Just because your lesson, your message, is a morally superior one, an anti-racist one, does that entitle you to use such methods? How is your forcing me to unquestioningly believe one thing about race that much different from forcing me to believe a different thing about race? What sets you apart from so many others, in Germany and China and Japan, who have in such a domineering controlling way forced students to adhere to a given ideology?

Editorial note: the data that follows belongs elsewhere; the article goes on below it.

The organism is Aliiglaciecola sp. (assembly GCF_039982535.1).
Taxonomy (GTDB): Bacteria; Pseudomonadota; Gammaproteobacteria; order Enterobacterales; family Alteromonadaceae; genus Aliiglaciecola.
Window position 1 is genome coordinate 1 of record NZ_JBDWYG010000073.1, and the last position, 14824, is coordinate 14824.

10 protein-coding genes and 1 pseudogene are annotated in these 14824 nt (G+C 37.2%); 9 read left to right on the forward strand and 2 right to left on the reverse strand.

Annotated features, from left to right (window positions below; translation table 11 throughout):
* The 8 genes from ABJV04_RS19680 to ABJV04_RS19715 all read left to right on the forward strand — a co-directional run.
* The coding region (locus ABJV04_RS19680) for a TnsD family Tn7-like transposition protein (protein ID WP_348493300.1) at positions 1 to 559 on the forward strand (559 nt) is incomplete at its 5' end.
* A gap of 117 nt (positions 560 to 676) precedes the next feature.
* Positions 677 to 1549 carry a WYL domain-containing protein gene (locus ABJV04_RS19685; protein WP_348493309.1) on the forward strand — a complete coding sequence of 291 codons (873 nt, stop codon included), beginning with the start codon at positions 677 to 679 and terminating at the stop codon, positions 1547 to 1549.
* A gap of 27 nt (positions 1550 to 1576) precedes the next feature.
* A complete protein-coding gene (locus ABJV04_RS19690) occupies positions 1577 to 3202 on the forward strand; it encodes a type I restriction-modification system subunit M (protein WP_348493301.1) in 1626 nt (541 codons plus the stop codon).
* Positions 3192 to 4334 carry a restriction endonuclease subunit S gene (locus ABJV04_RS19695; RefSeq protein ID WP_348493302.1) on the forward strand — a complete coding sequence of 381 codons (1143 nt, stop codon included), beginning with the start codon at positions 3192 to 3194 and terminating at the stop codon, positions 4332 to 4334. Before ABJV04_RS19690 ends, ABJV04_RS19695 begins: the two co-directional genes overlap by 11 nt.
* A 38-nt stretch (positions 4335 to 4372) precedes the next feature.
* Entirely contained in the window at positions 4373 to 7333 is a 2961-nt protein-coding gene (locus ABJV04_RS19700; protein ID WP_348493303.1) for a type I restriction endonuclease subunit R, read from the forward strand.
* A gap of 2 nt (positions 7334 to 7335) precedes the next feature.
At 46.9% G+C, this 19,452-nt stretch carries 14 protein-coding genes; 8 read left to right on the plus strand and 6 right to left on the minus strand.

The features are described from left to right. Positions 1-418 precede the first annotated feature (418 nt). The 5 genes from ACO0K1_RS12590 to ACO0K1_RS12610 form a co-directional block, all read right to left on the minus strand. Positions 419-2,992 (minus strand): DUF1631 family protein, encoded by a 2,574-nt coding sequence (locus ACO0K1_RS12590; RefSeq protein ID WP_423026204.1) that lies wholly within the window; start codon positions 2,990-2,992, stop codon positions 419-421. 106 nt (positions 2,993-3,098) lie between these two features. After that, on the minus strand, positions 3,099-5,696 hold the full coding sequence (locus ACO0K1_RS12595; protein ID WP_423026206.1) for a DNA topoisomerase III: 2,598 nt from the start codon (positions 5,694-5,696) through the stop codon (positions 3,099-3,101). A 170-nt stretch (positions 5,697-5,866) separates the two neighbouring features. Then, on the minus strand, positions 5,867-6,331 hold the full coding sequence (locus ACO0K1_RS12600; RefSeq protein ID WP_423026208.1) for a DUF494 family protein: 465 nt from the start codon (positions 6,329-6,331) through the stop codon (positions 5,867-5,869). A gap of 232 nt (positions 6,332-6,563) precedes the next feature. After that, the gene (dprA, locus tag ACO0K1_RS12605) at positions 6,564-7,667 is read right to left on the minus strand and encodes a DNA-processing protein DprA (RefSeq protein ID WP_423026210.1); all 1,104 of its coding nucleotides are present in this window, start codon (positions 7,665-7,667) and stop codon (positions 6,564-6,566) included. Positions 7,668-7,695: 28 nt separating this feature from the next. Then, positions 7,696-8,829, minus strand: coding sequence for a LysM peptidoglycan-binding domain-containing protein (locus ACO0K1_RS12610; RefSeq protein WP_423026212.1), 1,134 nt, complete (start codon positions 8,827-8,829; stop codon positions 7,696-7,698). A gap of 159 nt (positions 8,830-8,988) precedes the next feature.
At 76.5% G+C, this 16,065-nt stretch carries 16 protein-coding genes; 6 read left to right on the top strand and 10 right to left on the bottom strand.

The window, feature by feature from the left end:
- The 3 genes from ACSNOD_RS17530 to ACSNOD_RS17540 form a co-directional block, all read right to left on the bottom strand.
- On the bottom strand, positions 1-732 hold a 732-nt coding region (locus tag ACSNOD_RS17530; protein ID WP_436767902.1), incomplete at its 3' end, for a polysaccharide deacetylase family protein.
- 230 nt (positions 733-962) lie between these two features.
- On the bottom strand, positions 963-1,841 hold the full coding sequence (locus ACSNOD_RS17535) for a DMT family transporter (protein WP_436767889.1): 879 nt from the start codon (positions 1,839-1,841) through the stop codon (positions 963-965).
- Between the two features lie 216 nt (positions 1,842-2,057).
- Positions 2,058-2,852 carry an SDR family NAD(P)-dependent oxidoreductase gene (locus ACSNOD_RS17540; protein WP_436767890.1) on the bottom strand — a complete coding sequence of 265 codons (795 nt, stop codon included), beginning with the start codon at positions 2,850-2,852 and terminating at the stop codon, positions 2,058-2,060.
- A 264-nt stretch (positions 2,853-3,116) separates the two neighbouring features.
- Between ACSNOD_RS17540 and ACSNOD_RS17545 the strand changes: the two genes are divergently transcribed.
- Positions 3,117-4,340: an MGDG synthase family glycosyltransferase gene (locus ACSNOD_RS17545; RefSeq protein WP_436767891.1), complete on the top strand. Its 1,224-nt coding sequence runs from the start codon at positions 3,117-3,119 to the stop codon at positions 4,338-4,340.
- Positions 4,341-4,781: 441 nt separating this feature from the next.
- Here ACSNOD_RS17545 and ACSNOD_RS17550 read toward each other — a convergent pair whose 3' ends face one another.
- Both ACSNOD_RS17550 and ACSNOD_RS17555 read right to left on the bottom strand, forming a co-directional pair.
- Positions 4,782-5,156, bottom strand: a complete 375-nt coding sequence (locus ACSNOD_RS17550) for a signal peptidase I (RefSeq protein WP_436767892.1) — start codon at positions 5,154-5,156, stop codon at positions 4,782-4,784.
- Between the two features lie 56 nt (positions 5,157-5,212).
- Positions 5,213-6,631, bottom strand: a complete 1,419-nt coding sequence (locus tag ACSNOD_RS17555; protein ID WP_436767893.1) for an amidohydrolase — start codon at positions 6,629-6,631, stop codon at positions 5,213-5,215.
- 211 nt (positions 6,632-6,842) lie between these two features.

I’ve heard of this “experiment” before, and indeed remember being taught about it from a very young age, albeit in a slightly different context. The metaphor was not whites and blacks, but rather Jews and Gentiles. We were taught that this was similar to how the Nazis ran their classrooms, and their society. The Jews and the Gentiles were separated, the Jews forced to wear a yellow star on their shirts identifying them as different. And so they were treated differently. And if anyone spoke out, they were not only harshly punished, but they were made an example of, so that the other students would remain in line. Adherence was reinforced not only through fear, but through ideology, making the students believe that aligning with the teacher, adhering to what teacher taught, was the right, good, proper, way to be. And in talking about this experiment, the entire point of the discussion, the entire point of the experiment, was for the students to realize that the set-up itself, the division and different treatment of people by whatever features, is unjust, is inappropriate, and is something to be opposed. In other words, within the metaphorical context of this experiment, Mrs. Elliot represents the authority figure enforcing the institution’s racism, by herself dividing people up in her classroom, and treating them differently, and as such, she should not be obeyed, but should be resisted and opposed.